We conducted an observational cohort study to evaluate whether drugs used for hypothalamic inhibition may impact thyroid function of infertile women scheduled for fresh nondonor in vitro fertilization/intracytoplasmic sperm injection treatment. We considered eligible for inclusion in the study only women with normal thyroid function (serum thyroid-stimulating hormone [TSH] range: 0.2-4.0 mIU/L, serum thyroxin values: 9-22 pmol/L) and negative personal history for previous thyroid disorders. According to which protocols were implemented to gain hypothalamic inhibition, patients were assigned to group A (70 women treated by long gonadotropin-releasing hormone [GnRH] agonist protocol) or to group B (86 women treated by flexible GnRH antagonist protocol). Before initiating controlled ovarian stimulation (COS), both groups were further stratified into 4 subgroups: A1 (46 of the 70 women) and B1 (61 of the 86 women) in women with a baseline TSH value <2.5 mIU/L, whereas those with a baseline value >= 2.5 mIU/L were assigned to groups A2 (24 of the 70 women) and B2 (25 of the 86 women). Prior to initiating stimulation (T-0), 17-beta-estradiol (E-2) and TSH serum values were dosed in all women and repeated on T-5 (day 5 of COS) and subsequently every 2 days until T-ov-ind (ovulation induction day) and T-pick-up (oocytes retrieval day). In case of detection of TSH levels above the cutoff, patients were screened for thyroxin and thyroid autoantibody serum values. In group A, E-2 at T-ov-ind was significantly increased compared to group B (P < .01), whereas TSH values showed an opposite trend (not significantly modified in group A, whereas significantly increased in group B; P < .001). A total of 64 women were found to have TSH values above the cutoff during COS: 7 in group A (11%) and 57 in group B (89%). Among them, 5 (71.4%) of the 7 in group A displayed hypothyroidism (and 4 of the 5 autoantibody positivity), whereas in group B, 6 (10.5%) of the 57 displayed hypothyroidism (and 2 of the 6 autoantibody positivity; P < .001). No pregnancies were observed in women with hypothyroidism, whereas in the 53 women with "isolated'' increased TSH (normal T4, negative antibodies), we reported a 20.7% clinical pregnancy rate and a 54.5% ongoing pregnancy rate. Our preliminary data, despite requiring further confirmation, seem to suggest that the various drugs used for gaining hypothalamic control during COS could interfere through different mechanisms with physiological function of thyroid axis, potentially affecting its regulation.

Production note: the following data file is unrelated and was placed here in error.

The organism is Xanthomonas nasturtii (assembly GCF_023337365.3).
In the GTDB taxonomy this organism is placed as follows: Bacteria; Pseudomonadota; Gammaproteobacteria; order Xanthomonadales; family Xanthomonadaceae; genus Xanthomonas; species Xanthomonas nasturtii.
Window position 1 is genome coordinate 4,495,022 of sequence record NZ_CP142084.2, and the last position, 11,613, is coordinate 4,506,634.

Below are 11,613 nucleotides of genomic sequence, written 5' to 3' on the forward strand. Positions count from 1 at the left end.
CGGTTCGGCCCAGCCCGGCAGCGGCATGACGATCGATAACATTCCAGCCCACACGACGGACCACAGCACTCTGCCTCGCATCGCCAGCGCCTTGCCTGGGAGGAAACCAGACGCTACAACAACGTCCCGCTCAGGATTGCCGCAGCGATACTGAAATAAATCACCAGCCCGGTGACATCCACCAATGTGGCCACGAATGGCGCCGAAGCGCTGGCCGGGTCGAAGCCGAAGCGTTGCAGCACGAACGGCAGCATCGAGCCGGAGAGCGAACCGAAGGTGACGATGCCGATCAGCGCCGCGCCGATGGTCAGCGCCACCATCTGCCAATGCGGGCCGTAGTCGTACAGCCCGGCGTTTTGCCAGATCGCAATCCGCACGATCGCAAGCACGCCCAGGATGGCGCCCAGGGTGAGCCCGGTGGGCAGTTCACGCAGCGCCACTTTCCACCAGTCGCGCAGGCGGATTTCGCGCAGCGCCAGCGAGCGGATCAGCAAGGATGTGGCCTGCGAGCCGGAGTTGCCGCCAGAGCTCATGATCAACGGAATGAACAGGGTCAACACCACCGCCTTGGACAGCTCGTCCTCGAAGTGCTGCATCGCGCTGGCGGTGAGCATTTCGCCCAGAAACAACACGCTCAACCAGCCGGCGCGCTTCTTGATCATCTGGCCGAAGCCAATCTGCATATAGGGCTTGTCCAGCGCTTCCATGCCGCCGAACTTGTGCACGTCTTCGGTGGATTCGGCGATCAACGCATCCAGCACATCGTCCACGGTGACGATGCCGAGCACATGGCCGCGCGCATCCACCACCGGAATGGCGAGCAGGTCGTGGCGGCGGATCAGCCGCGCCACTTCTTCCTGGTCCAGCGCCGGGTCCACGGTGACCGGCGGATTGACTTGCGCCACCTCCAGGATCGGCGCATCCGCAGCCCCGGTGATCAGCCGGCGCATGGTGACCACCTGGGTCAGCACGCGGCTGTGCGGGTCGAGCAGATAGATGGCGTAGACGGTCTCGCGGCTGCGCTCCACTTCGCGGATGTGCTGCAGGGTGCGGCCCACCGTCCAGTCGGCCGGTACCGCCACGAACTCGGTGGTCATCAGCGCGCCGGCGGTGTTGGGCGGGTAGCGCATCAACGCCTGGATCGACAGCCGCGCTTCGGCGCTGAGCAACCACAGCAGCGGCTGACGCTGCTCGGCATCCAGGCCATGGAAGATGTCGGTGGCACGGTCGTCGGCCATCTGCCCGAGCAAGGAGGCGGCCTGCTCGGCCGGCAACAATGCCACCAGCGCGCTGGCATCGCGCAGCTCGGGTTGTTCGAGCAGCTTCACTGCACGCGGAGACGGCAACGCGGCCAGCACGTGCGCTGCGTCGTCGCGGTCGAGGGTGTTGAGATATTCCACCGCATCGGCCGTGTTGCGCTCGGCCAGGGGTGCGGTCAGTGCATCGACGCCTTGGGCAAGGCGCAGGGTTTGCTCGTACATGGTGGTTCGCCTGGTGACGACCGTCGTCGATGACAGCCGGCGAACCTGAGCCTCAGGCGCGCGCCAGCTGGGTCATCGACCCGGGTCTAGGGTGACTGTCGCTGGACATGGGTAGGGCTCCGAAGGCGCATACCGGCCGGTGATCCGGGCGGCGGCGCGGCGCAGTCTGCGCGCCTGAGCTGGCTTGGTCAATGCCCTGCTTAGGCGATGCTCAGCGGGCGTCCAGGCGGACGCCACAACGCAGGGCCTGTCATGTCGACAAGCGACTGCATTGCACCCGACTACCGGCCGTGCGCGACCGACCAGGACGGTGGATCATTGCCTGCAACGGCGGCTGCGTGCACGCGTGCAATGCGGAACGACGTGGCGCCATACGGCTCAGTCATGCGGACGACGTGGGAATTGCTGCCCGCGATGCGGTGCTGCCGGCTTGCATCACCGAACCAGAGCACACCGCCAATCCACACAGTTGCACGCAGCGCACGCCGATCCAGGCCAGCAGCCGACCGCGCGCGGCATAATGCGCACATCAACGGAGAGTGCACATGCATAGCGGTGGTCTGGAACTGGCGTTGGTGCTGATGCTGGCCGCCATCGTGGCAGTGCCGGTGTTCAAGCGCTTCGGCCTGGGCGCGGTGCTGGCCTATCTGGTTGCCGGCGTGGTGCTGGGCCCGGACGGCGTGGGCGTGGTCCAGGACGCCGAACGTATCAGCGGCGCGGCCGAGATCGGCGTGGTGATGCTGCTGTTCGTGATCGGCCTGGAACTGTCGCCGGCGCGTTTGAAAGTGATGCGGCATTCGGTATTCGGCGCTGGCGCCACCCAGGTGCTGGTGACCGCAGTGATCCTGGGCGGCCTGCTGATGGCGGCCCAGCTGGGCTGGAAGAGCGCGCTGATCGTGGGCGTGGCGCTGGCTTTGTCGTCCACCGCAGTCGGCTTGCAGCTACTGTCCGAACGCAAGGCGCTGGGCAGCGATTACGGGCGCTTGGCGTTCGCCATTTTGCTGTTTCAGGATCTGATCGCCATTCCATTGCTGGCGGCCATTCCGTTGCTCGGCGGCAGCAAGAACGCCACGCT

The Potential Role of GnRH Agonists and Antagonists in Inducing Thyroid Physiopathological Changes during IVF

GIZZO, SALVATORE;NOVENTA, MARCO;VITAGLIANO, AMERIGO;ESPOSITO, FEDERICA;ANDRISANI, ALESSANDRA;PLEBANI, MARIO;GANGEMI, MICHELE;NARDELLI, GIOVANNI BATTISTA;D'ANTONA, DONATO
2016

Abstract

We conducted an observational cohort study to evaluate whether drugs used for hypothalamic inhibition may impact thyroid function of infertile women scheduled for fresh nondonor in vitro fertilization/intracytoplasmic sperm injection treatment. We considered eligible for inclusion in the study only women with normal thyroid function (serum thyroid-stimulating hormone [TSH] range: 0.2-4.0 mIU/L, serum thyroxin values: 9-22 pmol/L) and negative personal history for previous thyroid disorders. According to which protocols were implemented to gain hypothalamic inhibition, patients were assigned to group A (70 women treated by long gonadotropin-releasing hormone [GnRH] agonist protocol) or to group B (86 women treated by flexible GnRH antagonist protocol). Before initiating controlled ovarian stimulation (COS), both groups were further stratified into 4 subgroups: A1 (46 of the 70 women) and B1 (61 of the 86 women) in women with a baseline TSH value <2.5 mIU/L, whereas those with a baseline value >= 2.5 mIU/L were assigned to groups A2 (24 of the 70 women) and B2 (25 of the 86 women). Prior to initiating stimulation (T-0), 17-beta-estradiol (E-2) and TSH serum values were dosed in all women and repeated on T-5 (day 5 of COS) and subsequently every 2 days until T-ov-ind (ovulation induction day) and T-pick-up (oocytes retrieval day). In case of detection of TSH levels above the cutoff, patients were screened for thyroxin and thyroid autoantibody serum values. In group A, E-2 at T-ov-ind was significantly increased compared to group B (P < .01), whereas TSH values showed an opposite trend (not significantly modified in group A, whereas significantly increased in group B; P < .001). A total of 64 women were found to have TSH values above the cutoff during COS: 7 in group A (11%) and 57 in group B (89%). Among them, 5 (71.4%) of the 7 in group A displayed hypothyroidism (and 4 of the 5 autoantibody positivity), whereas in group B, 6 (10.5%) of the 57 displayed hypothyroidism (and 2 of the 6 autoantibody positivity; P < .001). No pregnancies were observed in women with hypothyroidism, whereas in the 53 women with "isolated'' increased TSH (normal T4, negative antibodies), we reported a 20.7% clinical pregnancy rate and a 54.5% ongoing pregnancy rate. Our preliminary data, despite requiring further confirmation, seem to suggest that the various drugs used for gaining hypothalamic control during COS could interfere through different mechanisms with physiological function of thyroid axis, potentially affecting its regulation.
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Utilizza questo identificativo per citare o creare un link a questo documento: https://hdl.handle.net/11577/3186829
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